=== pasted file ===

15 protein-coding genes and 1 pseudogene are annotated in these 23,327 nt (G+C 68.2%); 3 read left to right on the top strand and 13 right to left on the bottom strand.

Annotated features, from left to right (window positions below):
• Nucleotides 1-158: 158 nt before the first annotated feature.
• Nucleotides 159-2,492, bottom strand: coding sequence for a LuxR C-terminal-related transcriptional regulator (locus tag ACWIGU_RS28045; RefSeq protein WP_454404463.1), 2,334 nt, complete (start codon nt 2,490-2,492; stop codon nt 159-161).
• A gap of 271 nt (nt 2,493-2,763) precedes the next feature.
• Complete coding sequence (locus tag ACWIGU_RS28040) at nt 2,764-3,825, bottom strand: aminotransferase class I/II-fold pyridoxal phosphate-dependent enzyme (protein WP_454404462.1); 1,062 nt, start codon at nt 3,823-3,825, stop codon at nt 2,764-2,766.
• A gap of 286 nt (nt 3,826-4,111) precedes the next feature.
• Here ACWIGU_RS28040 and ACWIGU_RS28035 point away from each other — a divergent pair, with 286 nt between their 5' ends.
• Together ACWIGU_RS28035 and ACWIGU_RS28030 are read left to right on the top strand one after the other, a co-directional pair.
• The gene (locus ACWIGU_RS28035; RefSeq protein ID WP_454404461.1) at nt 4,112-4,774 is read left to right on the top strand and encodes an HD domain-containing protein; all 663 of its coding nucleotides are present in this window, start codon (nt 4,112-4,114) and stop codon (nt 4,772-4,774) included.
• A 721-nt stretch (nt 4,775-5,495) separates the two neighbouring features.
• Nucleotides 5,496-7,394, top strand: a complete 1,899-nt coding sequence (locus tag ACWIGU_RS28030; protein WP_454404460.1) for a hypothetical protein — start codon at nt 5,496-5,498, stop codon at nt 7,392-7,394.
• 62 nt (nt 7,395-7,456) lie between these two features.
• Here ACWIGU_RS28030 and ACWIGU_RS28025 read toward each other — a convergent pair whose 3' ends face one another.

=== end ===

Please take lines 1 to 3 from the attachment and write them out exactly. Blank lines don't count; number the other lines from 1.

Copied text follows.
15 protein-coding genes and 1 pseudogene are annotated in these 23,327 nt (G+C 68.2%); 3 read left to right on the top strand and 13 right to left on the bottom strand.

Annotated features, from left to right (window positions below):
• Nucleotides 1-158: 158 nt before the first annotated feature.